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How we designed the assessment for an Arts & Sciences (BASc) core module

Thomas Kador explains how assessment diversity amplifies value of object-based learning

22 May 2018

With four museums open to the public and several other prized heritage, literary and art collections as well as a growing digital library at its disposal, UCL enjoys a unique position from which to explore object-based learning in its teaching

The value of object-based learning is strongly linked to pedagogies of active and experiential learning, which sees hands-on engagement with the object of study as key to personal meaning-making and the long-term retention of ideas.

But how can assessment practice augment this learning?

Dr Thomas Kador leads a second year core module in UCL’s Arts and Sciences (BASc) degree, Object Lessons: Communicating knowledge through collections, which is built around object based learning methodology and is notable for the diverse ways students are assessed.

So how did he approach designing the assessment for the module?

"We adopted a ‘backward design’* approach - that is, we started with the learning outcomes and looked at how best to assess each of them in turn. Then we went back to decide how to help the students – through lectures, seminars and exercises for self-guided study – to acquire the skills they need to successfully complete the assessments.

Having said that, the assessments are not set in stone and every year we engage in dialogue with our students to make sure the assessments are as effective as they can be. This has led to several changes to the assessments and the introduction of a formative student journal, which allows us to provide very quick feedback on their progress.

We also have excellent ongoing support from our colleagues at the Arena Centre and especially Digital Education, who are specialising in multi-modal (i.e. non-text based) assessments.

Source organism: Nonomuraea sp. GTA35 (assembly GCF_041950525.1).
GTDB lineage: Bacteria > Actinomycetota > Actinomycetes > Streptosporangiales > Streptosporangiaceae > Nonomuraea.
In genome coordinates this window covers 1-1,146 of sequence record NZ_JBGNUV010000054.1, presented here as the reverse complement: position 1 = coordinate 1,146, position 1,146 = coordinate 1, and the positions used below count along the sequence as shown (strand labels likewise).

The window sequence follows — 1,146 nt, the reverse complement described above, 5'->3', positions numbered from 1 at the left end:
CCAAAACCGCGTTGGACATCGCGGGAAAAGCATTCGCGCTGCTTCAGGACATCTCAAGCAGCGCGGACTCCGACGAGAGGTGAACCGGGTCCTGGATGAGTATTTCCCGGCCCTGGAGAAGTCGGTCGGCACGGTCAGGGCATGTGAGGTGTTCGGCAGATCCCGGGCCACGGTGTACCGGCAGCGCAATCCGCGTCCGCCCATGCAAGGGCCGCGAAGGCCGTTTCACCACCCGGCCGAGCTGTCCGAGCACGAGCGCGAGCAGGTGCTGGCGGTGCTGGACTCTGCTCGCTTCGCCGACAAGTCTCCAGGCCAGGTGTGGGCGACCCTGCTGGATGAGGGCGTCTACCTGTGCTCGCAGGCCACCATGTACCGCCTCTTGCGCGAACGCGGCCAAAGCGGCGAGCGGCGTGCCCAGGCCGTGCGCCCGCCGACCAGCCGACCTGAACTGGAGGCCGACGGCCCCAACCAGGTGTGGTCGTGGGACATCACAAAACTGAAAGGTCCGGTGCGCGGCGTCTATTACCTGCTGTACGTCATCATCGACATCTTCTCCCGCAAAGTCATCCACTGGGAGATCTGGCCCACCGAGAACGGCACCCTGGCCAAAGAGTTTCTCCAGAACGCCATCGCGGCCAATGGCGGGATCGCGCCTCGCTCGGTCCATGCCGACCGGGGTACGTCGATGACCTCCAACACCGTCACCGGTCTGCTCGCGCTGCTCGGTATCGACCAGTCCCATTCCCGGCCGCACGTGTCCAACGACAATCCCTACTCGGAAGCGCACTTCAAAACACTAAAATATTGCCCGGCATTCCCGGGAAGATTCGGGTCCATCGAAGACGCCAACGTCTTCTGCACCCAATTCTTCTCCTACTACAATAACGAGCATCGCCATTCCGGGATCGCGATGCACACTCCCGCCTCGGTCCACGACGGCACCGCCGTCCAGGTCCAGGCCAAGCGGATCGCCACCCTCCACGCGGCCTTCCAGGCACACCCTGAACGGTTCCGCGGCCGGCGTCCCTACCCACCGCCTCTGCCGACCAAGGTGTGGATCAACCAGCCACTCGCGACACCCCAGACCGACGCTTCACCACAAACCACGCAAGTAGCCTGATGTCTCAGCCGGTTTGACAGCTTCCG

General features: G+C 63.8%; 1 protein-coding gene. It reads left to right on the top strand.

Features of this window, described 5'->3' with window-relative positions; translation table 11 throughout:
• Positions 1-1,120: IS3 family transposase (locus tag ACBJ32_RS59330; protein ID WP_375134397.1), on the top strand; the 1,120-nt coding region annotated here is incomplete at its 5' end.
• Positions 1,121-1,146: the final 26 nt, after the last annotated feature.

What are the benefits of introducing a range of assessment methods?

The benefits are increasingly recognised, both for promoting inclusivity in diverse cohorts and for the proven enhancement of learning. With good planning, a range of assessment methods can also reduce administrative workload. The impact of modularisation has often resulted in an increase in assessment and lack of cohesion at the programme level.

The Arena Centre for Research-based Education encourages programme teams to do a TESTA  audit (Transforming the Experience of Students Through Assessment) of how students experience assessment across the programme so that the team can discuss patterns of over assessment, bunching of assessment, varieties of assessment, amount and quality of feedback, timeliness of feedback.

What types of assessment are used in Object Lessons?

At the start of the module, each student is assigned an object from the UCL collections and asked to investigate it. For the first assessment (40%), each student produces a book chapter about their object, focusing on its history, material or symbolic meaning, undertaking research, talking to the curators and so on.

During their research, students participate in formative assessment by writing a weekly journal entry about their object, and receive feedback from their tutors.

The second assessment is a group project culminating in a virtual group exhibition and a 30 minute presentation. The students collaborate in groups of 5 or 6 to create an online exhibition that connects their objects with a common theme. The students are assessed within their groups by each other (10%), and their presentation is assessed by tutors, as well as by peers from other student groups (5%).  

To help develop their assessment literacy in preparation for assessing their peers, students were given a session on marking criteria.

What do students think about assessment diversity?

Sol Dieguez, one of the students on this year’s module, was enthusiastic about the variety of assessment. She said:

"There’s definitely more variety, more of a conversation … it was really great to have so many points where you could be told where you could improve or what was already great rather than other modules where perhaps I have one essay and everything’s about that essay and you don’t have a formative assessment."

What do students think about peer assessment?

Thomas Kador said:

"We understand that peer assessment is contentious for some people, but engaging in an open dialogue with the students on the nature and purpose of this approach invariably results in an overwhelming supportive attitude towards it. There is also a growing community of colleagues within UCL who can offer help with designing peer assessments, such as the IPAC consortium. Apart from helping to make fairer the assessment of group work, and in particular how students contribute, asking students to employ the marking criteria on one another means that they will acquire a much better understanding of how they are being assessed themselves."

Find out what Sol Dieguez thought about the module and her assessment in this short film ( 6 mins 17)

YouTube Widget Placeholderhttps://youtu.be/VprL7aC5ODY

 

 

Reference: *Wiggins, G., McTighe, J. (2010) Understanding by Design: A brief introduction. Center for Technology & School Change at Teachers College, Columbia University.